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The birth of genetics

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In 1854, a monk with remarkable intellectual curiosity named Gregor Mendel began growing peas in the greenhouse of St. Thomas Monastery in what is now the Czech Republic. In 1865, Mendel had made a series of observations that ultimately changed the fundamental understanding of how traits are inherited by living organisms. He presented his main findings on what he called “certain laws of inheritance” in 1865, and thereafter his studies were largely ignored by the scientific community for the next 35 years. Why?

Steve Caplan

Steve Caplan’s new book, “Today’s Curiosity Is Tomorrow’s Cure: The Case for Basic Biomedical Research,” was published in November by CRC Press.

Consistent with the idea that the timing of scientific discoveries must be appropriate for those discoveries to be properly appreciated, Mendel’s laws of heredity preceded the wide-scale acceptance of Darwin’s theory of evolution. Indeed, it was not until the early 1900s that widespread knowledge of Mendel’s laws became widespread, and it took even longer for his ideas to gain full acceptance.

At the turn of the 20th century, three new papers were published, each rediscovering Mendel’s laws of inheritance. In the prologue to his 2000 book “The Monk in the Garden”, Robin Marantz Henig noted: “The explanation generally given for this curious turn of events is that the world was not ready for Mendel’s laws in 1865 , and that in 1900 it was.”

Whether Mendel was a genius or simply a seasoned plant breeder who happened to be in the right place at the right time – a question debated by some scholars and historians – is, for the most part, irrelevant. Importantly, he was clearly among the first researchers to observe and publish findings that showed traits are inherited, and he described predictable and strict mathematical rules that govern trait passing. individuals from parent to offspring as discrete particulate units that exist in pairs in all individuals.

A fierce battle

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In addition to his work in genetics, Gregor Mendel (1822-1884) was a meteorologist,
a mathematician and an Augustinian friar.

Perhaps one of the main reasons Mendel’s work remained relatively obscure until the early 1900s was that the entity known as a gene remained so nebulous in the absence of a molecular understanding of what this entity entailed. The lack of a solid understanding of how genetic material is passed from generation to generation – or more specifically, what makes up that genetic material – has made it extremely difficult for contemporary scientists to accept Mendelian genetics.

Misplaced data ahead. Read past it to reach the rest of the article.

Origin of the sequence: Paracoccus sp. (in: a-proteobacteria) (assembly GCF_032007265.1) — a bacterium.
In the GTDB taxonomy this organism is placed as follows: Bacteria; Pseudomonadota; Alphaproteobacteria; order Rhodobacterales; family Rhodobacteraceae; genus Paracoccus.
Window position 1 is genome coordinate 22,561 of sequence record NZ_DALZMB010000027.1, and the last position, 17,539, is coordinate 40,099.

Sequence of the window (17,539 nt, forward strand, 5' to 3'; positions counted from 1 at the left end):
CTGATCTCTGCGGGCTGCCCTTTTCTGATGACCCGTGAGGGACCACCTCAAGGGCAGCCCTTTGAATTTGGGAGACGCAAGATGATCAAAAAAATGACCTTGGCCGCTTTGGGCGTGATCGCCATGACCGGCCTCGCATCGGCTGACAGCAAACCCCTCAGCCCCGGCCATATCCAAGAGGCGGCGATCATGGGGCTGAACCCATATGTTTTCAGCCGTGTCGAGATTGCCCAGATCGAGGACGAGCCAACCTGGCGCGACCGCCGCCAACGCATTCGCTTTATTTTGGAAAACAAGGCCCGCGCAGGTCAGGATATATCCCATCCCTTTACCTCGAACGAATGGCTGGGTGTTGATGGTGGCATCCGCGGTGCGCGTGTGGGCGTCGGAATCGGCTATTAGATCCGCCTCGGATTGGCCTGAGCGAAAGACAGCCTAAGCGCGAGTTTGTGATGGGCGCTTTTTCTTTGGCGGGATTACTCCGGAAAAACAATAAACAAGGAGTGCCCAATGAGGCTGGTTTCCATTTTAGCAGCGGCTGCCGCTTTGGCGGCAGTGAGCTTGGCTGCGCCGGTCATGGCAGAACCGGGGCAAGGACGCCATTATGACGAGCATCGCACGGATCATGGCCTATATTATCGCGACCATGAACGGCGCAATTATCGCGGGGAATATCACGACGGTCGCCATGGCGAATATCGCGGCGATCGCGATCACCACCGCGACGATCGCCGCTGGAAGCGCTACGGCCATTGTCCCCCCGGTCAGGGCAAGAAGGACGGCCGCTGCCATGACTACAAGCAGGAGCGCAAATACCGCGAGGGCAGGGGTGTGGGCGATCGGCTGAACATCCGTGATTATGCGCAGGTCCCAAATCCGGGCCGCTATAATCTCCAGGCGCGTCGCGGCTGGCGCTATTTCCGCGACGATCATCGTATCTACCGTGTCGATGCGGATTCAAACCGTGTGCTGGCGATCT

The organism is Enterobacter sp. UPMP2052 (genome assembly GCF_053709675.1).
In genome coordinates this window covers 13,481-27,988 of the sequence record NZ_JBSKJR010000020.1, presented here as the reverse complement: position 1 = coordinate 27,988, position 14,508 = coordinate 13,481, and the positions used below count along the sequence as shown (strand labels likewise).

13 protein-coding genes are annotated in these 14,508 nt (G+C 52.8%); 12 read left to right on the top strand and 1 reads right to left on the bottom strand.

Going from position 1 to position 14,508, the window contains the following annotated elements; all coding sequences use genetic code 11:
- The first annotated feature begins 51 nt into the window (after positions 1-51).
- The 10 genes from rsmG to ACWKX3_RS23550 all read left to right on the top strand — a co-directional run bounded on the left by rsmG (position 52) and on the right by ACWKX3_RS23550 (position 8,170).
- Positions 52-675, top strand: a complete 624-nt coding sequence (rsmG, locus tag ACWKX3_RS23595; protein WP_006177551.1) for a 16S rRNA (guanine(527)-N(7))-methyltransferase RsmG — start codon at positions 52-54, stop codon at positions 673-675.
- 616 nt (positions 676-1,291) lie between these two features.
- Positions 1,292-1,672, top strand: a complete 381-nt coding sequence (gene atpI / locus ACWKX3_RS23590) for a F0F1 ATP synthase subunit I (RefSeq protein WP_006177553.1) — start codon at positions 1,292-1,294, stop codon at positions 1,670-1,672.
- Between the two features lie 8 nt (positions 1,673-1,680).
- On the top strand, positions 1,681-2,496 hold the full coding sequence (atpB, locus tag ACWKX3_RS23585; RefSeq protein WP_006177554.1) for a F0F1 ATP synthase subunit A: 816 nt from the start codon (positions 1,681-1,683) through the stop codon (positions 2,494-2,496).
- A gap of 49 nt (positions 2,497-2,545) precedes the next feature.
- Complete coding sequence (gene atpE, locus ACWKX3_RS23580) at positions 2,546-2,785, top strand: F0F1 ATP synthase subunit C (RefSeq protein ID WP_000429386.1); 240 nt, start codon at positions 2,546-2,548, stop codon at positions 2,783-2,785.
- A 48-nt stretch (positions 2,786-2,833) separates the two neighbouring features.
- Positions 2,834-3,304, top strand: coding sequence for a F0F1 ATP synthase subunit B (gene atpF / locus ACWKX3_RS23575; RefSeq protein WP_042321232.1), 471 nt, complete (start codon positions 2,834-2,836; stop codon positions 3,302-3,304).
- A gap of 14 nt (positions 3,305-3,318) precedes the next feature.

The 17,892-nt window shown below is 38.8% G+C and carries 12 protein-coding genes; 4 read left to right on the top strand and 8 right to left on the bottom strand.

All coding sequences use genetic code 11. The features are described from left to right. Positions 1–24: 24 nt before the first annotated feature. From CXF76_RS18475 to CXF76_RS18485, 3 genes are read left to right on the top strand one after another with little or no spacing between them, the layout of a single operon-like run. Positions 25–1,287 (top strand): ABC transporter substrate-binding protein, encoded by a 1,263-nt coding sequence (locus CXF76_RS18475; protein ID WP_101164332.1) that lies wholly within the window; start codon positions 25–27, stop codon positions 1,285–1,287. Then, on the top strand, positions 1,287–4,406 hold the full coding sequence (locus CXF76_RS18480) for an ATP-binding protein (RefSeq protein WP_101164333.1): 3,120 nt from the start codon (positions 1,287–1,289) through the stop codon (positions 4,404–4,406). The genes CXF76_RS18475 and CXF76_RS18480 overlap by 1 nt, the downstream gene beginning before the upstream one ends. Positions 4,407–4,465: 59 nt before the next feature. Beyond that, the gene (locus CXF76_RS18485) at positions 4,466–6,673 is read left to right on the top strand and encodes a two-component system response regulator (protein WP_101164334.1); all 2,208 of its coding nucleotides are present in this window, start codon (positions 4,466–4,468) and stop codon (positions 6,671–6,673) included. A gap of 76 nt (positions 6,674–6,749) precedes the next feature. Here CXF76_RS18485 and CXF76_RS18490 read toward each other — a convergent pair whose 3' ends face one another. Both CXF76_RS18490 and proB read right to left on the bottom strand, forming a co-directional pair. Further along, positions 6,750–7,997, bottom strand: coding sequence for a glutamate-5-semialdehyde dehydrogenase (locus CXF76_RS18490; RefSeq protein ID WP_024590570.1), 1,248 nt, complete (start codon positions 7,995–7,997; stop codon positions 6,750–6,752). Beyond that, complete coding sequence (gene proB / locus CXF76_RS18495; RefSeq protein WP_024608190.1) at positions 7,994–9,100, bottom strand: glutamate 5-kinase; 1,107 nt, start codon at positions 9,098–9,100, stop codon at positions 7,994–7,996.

Indeed, great debate erupted following the publication of Cambridge scholar William Bateson’s 1894 book “Materials for the Study of Variation: Treated with Especial Regard to Discontinuity in the Origin of Species”, in which he described 886 examples of discontinuous variation in heredity. Bateson, who after reading Mendel’s studies of pea genetics years earlier would have felt he had been co-opted by Mendel, became one of the biggest advocates of Mendelian genetics. The idea that genetic traits could skip generations because they were recessive – meaning the trait is only passed on to offspring if it is inherited from both parents – was somewhat revolutionary in that he apparently opposed some of the new ideas that had emerged. modern statistics.

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William Bateson (1961-1926) was the first to use the term genetics to describe the study of heredity.

During Mendel’s time in the late 1800s, Francis Galton discovered the statistical concept of regression to the mean; Simply put, if a sample point is extreme when observing random variables, additional points observed in the future will be more likely to be closer to the mean and less likely to be outliers. Galton calculated that Darwin’s evolution must occur in larger, discontinuous steps rather than small incremental steps to prevent regression to the mean.

Scientists who favored the idea that evolution was a regular, continuous event were known as biometricians. Bateson and those who supported the Mendelian model were convinced that only discontinuity could explain the inheritance of many traits, and so an uphill battle was fought in a series of letters and counter-letters published in the journal Nature.